I’m cutting 1" deep 7/32 wide closed end slots .the material is walnut and 1" thick I’m using an amana 7/32 up cut 18000 rpm, .210 step down, 80ipm . I still get a lot of chips packed in the slot . Is this normal, Is doc too much. is it because there’s no open end. should i use a 1/8th instead. thanks
A 3/16" bit might work better, as the second pass will help get the chips out. But it’s very common for chips to pack into a slot the same width as the bit. Shallower passes can help, but at 1" total depth, it’s tough to get the chips out of there. A compressed air blower nozzle at the tool can help.
Did you try faster feed rates like I suggested in the previous thread?
Maybe theres a piece of scrap you could run a couple test cuts on? Maybe not with nice Maple.
If it’s this tool you’re using, then the recommended feed rate is 100ipm @ 18K rpm, but that almost looks like a typo in the chart. All the other similar sized tools have a recommended feed rate of 180ipm, which makes more sense to me given the tool diameter.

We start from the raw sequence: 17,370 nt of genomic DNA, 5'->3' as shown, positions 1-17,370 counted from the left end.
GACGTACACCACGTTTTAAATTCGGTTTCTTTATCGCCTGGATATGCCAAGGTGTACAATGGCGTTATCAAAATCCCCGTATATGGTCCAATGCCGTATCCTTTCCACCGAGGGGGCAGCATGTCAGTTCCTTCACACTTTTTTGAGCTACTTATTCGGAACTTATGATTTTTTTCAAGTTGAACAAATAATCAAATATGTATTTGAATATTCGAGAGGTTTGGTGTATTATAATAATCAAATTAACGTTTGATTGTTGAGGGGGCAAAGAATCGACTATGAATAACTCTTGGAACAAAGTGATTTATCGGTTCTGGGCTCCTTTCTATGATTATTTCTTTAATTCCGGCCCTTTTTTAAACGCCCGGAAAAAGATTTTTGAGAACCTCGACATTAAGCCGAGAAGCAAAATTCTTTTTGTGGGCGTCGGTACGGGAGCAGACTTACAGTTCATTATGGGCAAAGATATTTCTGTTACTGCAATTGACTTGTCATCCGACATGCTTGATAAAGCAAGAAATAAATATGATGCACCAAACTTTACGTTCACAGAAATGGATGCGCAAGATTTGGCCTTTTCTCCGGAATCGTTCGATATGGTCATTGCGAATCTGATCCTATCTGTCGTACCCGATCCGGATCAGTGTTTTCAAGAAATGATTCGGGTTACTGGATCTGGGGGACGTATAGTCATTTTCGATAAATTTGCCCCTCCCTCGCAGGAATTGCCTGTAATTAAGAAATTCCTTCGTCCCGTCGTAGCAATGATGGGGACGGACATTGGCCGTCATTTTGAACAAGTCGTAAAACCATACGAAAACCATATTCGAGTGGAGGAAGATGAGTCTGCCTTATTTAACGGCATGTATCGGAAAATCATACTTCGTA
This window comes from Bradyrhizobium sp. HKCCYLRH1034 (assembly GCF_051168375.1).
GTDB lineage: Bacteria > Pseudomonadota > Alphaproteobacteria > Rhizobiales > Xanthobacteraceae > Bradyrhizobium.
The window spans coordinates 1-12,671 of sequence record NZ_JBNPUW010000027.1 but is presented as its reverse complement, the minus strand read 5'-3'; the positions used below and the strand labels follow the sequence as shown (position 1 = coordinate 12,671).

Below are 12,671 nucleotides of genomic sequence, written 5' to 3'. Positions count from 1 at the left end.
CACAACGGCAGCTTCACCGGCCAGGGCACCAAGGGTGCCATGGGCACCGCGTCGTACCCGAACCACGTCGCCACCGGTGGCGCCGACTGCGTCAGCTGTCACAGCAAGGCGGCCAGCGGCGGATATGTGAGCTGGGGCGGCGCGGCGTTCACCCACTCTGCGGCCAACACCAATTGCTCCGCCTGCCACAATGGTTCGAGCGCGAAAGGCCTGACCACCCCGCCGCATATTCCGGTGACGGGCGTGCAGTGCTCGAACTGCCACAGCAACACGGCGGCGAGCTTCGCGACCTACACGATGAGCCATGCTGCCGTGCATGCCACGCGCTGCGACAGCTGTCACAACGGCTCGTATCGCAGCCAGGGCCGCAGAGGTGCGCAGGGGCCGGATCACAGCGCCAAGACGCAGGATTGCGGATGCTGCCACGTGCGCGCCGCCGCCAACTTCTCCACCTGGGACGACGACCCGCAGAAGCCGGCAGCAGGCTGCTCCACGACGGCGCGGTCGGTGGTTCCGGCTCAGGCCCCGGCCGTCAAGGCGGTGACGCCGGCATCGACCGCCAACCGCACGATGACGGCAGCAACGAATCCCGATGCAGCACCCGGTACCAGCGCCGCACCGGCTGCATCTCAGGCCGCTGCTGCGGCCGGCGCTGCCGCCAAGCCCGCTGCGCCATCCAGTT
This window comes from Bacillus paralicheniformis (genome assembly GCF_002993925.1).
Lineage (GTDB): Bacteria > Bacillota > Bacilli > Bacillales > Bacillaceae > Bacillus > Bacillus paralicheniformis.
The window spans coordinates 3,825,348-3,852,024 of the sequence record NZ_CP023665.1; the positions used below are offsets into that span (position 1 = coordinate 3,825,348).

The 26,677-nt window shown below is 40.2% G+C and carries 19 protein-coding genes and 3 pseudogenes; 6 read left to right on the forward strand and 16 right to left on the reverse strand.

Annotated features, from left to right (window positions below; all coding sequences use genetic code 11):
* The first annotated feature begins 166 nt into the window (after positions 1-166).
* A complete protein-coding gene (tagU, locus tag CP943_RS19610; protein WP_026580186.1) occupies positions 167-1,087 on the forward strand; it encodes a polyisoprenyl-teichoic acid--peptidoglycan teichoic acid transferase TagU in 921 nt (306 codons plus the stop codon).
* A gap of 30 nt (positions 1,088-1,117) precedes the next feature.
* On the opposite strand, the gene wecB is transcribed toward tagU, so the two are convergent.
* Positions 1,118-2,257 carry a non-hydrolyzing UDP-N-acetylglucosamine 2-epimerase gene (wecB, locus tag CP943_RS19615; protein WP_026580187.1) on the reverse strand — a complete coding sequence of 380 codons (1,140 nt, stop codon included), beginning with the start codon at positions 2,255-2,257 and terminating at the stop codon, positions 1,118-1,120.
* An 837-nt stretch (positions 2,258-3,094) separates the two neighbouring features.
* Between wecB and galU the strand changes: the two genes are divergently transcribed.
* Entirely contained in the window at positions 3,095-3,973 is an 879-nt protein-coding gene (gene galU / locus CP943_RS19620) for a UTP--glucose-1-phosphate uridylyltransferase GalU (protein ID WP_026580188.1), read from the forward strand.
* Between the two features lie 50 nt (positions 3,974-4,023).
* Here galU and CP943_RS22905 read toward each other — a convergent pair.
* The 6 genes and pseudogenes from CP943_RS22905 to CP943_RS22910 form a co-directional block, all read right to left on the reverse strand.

I say (incrementally) let’er rip and see what happens.
Also, are you running the Makita router or a spindle? If you have a spindle, which one do you have?
sry, yes the makita on the x50. I’m going to finish up with a finish pass with the 1/4" Ill try increaseing the feed rate. what about the doc. should I leave it ? thanks
I typically shoot for 1/2 of the tool diameter for my depth of cut, but that’s based on metal machining experience. It seems to work well in wood also, but most tool manufacturers say 1x the tool diameter is good for wood. I don’t have a lot of experience with the Makita, but maybe start with a depth of 0.1” or so and see how she goes! If it’s going well, you could increase the depth of cut to decrease your run time for the program. Looking forward to what you find!
The primary arguments for a deeper depth of cut are it is faster and you’re utilizing more of the cutter edge and the tool last longer for the equivalent amount of material removal. There is nothing wrong with using a shallower DOC with more passes.